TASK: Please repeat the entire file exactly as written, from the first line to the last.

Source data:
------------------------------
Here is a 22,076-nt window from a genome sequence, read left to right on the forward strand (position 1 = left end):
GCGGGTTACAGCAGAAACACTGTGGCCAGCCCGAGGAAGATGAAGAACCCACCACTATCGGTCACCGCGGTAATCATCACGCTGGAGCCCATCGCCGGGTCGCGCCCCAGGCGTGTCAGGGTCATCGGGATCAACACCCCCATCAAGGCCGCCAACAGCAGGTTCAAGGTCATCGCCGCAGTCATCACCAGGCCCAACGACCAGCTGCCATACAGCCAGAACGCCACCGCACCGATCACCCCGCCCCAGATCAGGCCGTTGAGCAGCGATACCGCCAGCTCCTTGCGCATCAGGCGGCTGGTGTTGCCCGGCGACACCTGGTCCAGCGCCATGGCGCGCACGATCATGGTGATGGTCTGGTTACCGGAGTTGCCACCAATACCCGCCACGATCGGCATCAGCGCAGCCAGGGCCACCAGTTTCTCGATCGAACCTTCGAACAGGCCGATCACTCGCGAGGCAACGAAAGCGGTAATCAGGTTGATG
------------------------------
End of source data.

Here is a 22,076-nt window from a genome sequence, read left to right on the forward strand (position 1 = left end):
GCGGGTTACAGCAGAAACACTGTGGCCAGCCCGAGGAAGATGAAGAACCCACCACTATCGGTCACCGCGGTAATCATCACGCTGGAGCCCATCGCCGGGTCGCGCCCCAGGCGTGTCAGGGTCATCGGGATCAACACCCCCATCAAGGCCGCCAACAGCAGGTTCAAGGTCATCGCCGCAGTCATCACCAGGCCCAACGACCAGCTGCCATACAGCCAGAACGCCACCGCACCGATCACCCCGCCCCAGATCAGGCCGTTGAGCAGCGATACCGCCAGCTCCTTGCGCATCAGGCGGCTGGTGTTGCCCGGCGACACCTGGTCCAGCGCCATGGCGCGCACGATCATGGTGATGGTCTGGTTACCGGAGTTGCCACCAATACCCGCCACGATCGGCATCAGCGCAGCCAGGGCCACCAGTTTCTCGATCGAACCTTCGAACAGGCCGATCACTCGCGAGGCAACGAAAGCGGTAATCAGGTTGATG